Lenovo Q150 VESA Mount Hackage

A permutation of our *cough* computing resources put the diminutive Lenovo Ideacentre Q150 flat on a desktop, where it was at risk of falling off due to the weight of the cables. It came with a VESA monitor mount bracket designed under the assumption that monitor manufacturers would provide an unused VESA socket and a completely separate desk stand mount, which turned out to be incorrect for all of the monitors in my collection. The IBM (pre Lenovo) monitor it was now driving, however, had exposed screws on its VESA mount, so I adapted a quartet of hulking standoffs to hold the Q150 far enough away to clear the desk stand.

One end had 4-40 tapped holes that I drilled out to clear the VESA mount’s M4x0.7 screws; I sawed the heads off four M4 screws and epoxied them in place. The other end had 8-32 studs that I cut down to fit inside the Q150’s dished mounting bracket:

VESA Mount - standoffs

VESA Mount – standoffs

Working around the mount, one standoff at a time, avoided having to lay the monitor flat on the desk:

VESA Mount - standoffs on monitor

VESA Mount – standoffs on monitor

A bit of jiggling put the bracket on the standoffs, held in place by the 8-32 nuts:

Lenovo Q150 VESA Mount on monitor

Lenovo Q150 VESA Mount on monitor

And then the Q150 snapped into place:

Lenovo Q150 - on VESA Mount

Lenovo Q150 – on VESA Mount

It’s captured by a thumbscrew in the bottom left corner (visible in the previous photo), so it can’t fall out.

Took longer to take the pix and write this up than to finish the project… probably because there wasn’t a trace of CNC in sight.

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  1. #1 by Red County Pete on 17-January-2013 - 09:43

    Took longer to take the pix and write this up than to finish the project… probably because there wasn’t a trace of CNC in sight.

    Or computer updates [wince]… I’m on dialup (alternatives are satellite or Verizon cell-modem) and the budget says $14.00/month is better than speed, so if I need big chunks of data, I wait for a library day and use theirs on Julie’s laptop. OK except for Windows updates. I’ll probably shift my P4 XP box back to Linux (used it for consulting/programming when it was new), though I’ look for something more current than RedHat and kernel 2.4.xx again.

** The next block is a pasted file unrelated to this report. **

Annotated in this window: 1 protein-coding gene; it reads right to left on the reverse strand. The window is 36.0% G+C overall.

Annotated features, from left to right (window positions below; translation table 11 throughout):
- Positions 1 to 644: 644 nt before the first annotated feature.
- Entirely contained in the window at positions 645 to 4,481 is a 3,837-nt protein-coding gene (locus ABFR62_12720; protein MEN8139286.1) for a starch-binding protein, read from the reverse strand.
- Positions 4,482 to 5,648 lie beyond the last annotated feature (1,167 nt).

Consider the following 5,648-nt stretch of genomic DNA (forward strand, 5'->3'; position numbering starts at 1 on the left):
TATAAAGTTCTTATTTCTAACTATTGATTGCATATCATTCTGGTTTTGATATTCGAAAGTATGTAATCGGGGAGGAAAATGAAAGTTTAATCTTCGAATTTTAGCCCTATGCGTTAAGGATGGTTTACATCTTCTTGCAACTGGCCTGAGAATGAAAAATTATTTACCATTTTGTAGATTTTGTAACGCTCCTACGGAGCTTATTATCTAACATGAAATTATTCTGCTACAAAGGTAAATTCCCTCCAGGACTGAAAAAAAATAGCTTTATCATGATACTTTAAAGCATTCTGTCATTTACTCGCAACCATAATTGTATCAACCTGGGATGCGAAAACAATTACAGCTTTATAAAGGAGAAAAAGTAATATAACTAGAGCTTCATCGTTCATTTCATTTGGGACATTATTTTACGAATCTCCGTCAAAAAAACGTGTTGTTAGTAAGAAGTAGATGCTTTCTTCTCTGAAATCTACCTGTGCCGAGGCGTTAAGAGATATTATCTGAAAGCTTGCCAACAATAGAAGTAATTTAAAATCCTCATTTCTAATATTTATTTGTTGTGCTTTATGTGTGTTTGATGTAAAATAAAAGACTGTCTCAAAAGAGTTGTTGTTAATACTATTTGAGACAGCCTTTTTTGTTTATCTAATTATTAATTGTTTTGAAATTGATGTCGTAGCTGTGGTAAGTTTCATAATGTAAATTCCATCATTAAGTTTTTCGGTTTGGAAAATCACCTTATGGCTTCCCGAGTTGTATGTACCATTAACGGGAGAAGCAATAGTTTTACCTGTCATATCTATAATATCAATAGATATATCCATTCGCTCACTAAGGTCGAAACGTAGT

How are the (more-or-less) current distributions with USB hardware? I have some projects in the neverending queue (including the MIDI interface that talked to macLeakyCap)…

    • #2 by Ed on 17-January-2013 - 10:11

      OK except for Windows updates.

      Nowadays, Ubuntu gets pretty regular updates, too, so you’re looking at the same problem. I don’t know of a way to fetch all the updates for a given system to another one (particularly a Windows box at a library), though, and I suspect the library isn’t keen on burning CDs or DVDs with bulk data…

      current distributions with USB hardware?

      I don’t have any programming experience with USB hardware, but from a plug-and-use perspective, everything seems to work the way you’d expect. That wasn’t true a few years ago, which means plenty has changed under the hood.

      • #3 by Red County Pete on 17-January-2013 - 11:40

        I suspect the library isn’t keen on burning CDs or DVDs with bulk data

        That’s the only easy part. Download to a flash drive on the laptop. If I can do a bulk update, I’m OK. Some packages do this well, though Adobe Flash is just miserable. (1M preloader to get, then you run it and the preloader is overwritten. If the load fails, such as by a several second dropout, you have to start over. The experienced and paranoid make copies of the preloader bit. The problem is avoiding the dropouts–tough to avoid in a library with only one wireless broadband link.)

        plenty has changed under the hood Time to research. I’ve found driver snippets to run the mac-compatible MIDI interface on USB and the wiring is simple.